PROVIDENCE, R.I. (WPRI) – After visiting migrant detention centers along the Mexico-United States border Friday, Democratic U.S. Sen. Jack Reed said the continued separation of children from families is “not something anyone would want to see.”
Reed, who is the longest-serving member of the Rhode Island congressional delegation, traveled to the border in McAllen, Texas, where hundreds of migrants are being held in detention facilities, including one containing only children.
“It’s disheartening to see children separated from their parents and being held – frankly – behind bars,” Reed told WPRI during an interview afterward. “They weren’t the ones that decided they had to go north.”
The U.S. House of Representatives this month released new statistics showing more than 2,600 migrant children have been separated from their parents since the Trump administration’s “zero tolerance” policy went into effect last year.
Reed visited various detention facilities, along with the Catholic Charities for the Rio Grande Valley headed by Sister Norma Pimentel, which he said was the “one bright spot” on his visit.
“They were helping these families that were being released,” he said. “It was the best of America.”
Less encouraging, however, was the large number of people he said were trying to survive behind bars at the McAllen Border Patrol facility, along with overburdened border patrolmen who were charged with providing care for migrants instead of their intended mission of law enforcement.
“They will admit that they have had very difficult circumstances and they need more support,” Reed said.
In the short term, Reed said families should be reunited and people being detained should be given proper health care and other basic necessities.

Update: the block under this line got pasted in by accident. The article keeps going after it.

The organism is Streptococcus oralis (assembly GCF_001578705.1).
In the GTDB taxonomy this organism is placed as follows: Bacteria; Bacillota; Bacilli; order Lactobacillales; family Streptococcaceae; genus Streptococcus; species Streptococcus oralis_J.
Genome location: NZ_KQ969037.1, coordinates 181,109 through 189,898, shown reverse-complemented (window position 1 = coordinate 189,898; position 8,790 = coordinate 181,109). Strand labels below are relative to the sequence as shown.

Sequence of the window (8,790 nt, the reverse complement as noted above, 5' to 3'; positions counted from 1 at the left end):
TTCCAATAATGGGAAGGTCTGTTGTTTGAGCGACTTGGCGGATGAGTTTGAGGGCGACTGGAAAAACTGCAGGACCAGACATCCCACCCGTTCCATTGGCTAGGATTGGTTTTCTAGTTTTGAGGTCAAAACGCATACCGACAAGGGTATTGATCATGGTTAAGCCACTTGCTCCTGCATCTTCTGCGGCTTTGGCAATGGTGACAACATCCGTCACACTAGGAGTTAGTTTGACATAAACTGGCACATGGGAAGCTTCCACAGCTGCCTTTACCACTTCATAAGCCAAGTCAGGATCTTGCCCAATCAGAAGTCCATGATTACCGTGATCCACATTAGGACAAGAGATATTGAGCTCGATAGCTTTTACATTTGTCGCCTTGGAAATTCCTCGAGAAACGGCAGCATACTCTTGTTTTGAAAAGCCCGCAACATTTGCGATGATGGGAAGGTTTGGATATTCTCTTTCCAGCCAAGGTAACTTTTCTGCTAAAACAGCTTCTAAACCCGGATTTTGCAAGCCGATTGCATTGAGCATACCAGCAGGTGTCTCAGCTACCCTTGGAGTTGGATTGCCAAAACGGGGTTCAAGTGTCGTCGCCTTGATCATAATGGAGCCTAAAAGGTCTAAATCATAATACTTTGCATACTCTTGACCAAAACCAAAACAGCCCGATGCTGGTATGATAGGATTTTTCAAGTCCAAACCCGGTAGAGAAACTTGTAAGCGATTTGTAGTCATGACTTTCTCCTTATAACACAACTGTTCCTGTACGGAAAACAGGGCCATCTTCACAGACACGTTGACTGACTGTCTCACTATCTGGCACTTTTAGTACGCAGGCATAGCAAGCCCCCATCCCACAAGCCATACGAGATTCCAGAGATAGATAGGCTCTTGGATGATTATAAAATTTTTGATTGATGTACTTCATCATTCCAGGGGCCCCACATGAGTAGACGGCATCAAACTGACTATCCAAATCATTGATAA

The country should also use diplomacy with Central American governments to try and improve living conditions abroad, so residents don’t feel the need to flee their homelands, he added.
The highest number of detained immigrants in the United States come from Mexico, followed by El Salvador, Honduras and Guatemala, according to the nonprofit advocacy group Freedom for Immigrants.
“When I spoke to the families, they told me they came here to escape violence and to find a better life with their children,” Reed said. “They’re not criminals.”
To reduce the high number of people waiting at the border, he added, the judicial system should try to decide on cases of asylum more quickly.
Reed didn’t go so far as to liken the detention centers to “concentration camps” like some of his Democratic colleagues in Congress. But he also didn’t miss an opportunity to take a shot at Republicans, including President Trump, who he said have stymied good-faith efforts to pass comprehensive immigration reform in the past.
“The president uses this issue to divide the country,” Reed said. “I remember when George W. Bush was president, he actually engaged with us in a serious conversation about immigration reform.”